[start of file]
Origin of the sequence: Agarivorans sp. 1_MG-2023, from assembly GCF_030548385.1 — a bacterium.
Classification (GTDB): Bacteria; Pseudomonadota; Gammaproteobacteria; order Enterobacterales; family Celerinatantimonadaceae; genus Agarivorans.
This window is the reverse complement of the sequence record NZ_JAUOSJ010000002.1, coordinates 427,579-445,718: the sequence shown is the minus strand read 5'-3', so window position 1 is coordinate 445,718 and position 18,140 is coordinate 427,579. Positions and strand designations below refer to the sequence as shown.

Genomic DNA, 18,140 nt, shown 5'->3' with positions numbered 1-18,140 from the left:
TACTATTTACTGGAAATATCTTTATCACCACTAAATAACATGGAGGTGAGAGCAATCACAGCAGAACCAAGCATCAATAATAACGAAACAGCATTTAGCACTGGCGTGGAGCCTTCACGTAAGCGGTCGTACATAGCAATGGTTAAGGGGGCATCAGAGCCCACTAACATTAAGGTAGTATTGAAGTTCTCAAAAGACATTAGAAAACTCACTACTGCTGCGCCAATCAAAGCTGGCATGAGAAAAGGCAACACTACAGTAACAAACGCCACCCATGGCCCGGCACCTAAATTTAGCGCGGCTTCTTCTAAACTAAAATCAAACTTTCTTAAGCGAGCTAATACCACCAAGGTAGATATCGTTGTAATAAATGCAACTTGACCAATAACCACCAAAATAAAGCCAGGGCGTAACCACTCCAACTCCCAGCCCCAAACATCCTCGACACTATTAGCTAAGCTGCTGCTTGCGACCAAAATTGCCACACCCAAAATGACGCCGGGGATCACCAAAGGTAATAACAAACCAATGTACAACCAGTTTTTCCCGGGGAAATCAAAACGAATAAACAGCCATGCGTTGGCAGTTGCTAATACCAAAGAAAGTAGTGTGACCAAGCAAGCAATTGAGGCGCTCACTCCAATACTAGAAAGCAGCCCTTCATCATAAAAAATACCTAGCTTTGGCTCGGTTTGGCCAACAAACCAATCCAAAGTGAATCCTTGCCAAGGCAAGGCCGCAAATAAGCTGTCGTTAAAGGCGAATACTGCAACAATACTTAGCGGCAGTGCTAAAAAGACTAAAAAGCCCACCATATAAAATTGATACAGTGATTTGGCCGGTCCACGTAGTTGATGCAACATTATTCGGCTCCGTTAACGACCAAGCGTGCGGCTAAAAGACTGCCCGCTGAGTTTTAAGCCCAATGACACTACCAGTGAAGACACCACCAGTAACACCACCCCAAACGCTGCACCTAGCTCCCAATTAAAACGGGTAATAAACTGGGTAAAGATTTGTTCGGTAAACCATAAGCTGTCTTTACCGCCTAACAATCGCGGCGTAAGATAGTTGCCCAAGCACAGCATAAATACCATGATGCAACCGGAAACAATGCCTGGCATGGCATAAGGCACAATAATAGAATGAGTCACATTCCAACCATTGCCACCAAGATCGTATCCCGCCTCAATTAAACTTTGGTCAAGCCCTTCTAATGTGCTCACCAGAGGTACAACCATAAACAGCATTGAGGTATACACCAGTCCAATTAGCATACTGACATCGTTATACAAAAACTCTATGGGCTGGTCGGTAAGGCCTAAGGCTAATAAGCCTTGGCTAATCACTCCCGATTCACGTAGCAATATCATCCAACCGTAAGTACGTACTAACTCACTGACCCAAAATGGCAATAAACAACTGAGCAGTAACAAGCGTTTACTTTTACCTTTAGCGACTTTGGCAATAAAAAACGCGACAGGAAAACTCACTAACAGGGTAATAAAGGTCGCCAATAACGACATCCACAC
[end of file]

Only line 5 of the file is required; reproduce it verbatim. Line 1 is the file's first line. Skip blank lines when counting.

TACTATTTACTGGAAATATCTTTATCACCACTAAATAACATGGAGGTGAGAGCAATCACAGCAGAACCAAGCATCAATAATAACGAAACAGCATTTAGCACTGGCGTGGAGCCTTCACGTAAGCGGTCGTACATAGCAATGGTTAAGGGGGCATCAGAGCCCACTAACATTAAGGTAGTATTGAAGTTCTCAAAAGACATTAGAAAACTCACTACTGCTGCGCCAATCAAAGCTGGCATGAGAAAAGGCAACACTACAGTAACAAACGCCACCCATGGCCCGGCACCTAAATTTAGCGCGGCTTCTTCTAAACTAAAATCAAACTTTCTTAAGCGAGCTAATACCACCAAGGTAGATATCGTTGTAATAAATGCAACTTGACCAATAACCACCAAAATAAAGCCAGGGCGTAACCACTCCAACTCCCAGCCCCAAACATCCTCGACACTATTAGCTAAGCTGCTGCTTGCGACCAAAATTGCCACACCCAAAATGACGCCGGGGATCACCAAAGGTAATAACAAACCAATGTACAACCAGTTTTTCCCGGGGAAATCAAAACGAATAAACAGCCATGCGTTGGCAGTTGCTAATACCAAAGAAAGTAGTGTGACCAAGCAAGCAATTGAGGCGCTCACTCCAATACTAGAAAGCAGCCCTTCATCATAAAAAATACCTAGCTTTGGCTCGGTTTGGCCAACAAACCAATCCAAAGTGAATCCTTGCCAAGGCAAGGCCGCAAATAAGCTGTCGTTAAAGGCGAATACTGCAACAATACTTAGCGGCAGTGCTAAAAAGACTAAAAAGCCCACCATATAAAATTGATACAGTGATTTGGCCGGTCCACGTAGTTGATGCAACATTATTCGGCTCCGTTAACGACCAAGCGTGCGGCTAAAAGACTGCCCGCTGAGTTTTAAGCCCAATGACACTACCAGTGAAGACACCACCAGTAACACCACCCCAAACGCTGCACCTAGCTCCCAATTAAAACGGGTAATAAACTGGGTAAAGATTTGTTCGGTAAACCATAAGCTGTCTTTACCGCCTAACAATCGCGGCGTAAGATAGTTGCCCAAGCACAGCATAAATACCATGATGCAACCGGAAACAATGCCTGGCATGGCATAAGGCACAATAATAGAATGAGTCACATTCCAACCATTGCCACCAAGATCGTATCCCGCCTCAATTAAACTTTGGTCAAGCCCTTCTAATGTGCTCACCAGAGGTACAACCATAAACAGCATTGAGGTATACACCAGTCCAATTAGCATACTGACATCGTTATACAAAAACTCTATGGGCTGGTCGGTAAGGCCTAAGGCTAATAAGCCTTGGCTAATCACTCCCGATTCACGTAGCAATATCATCCAACCGTAAGTACGTACTAACTCACTGACCCAAAATGGCAATAAACAACTGAGCAGTAACAAGCGTTTACTTTTACCTTTAGCGACTTTGGCAATAAAAAACGCGACAGGAAAACTCACTAACAGGGTAATAAAGGTCGCCAATAACGACATCCACAC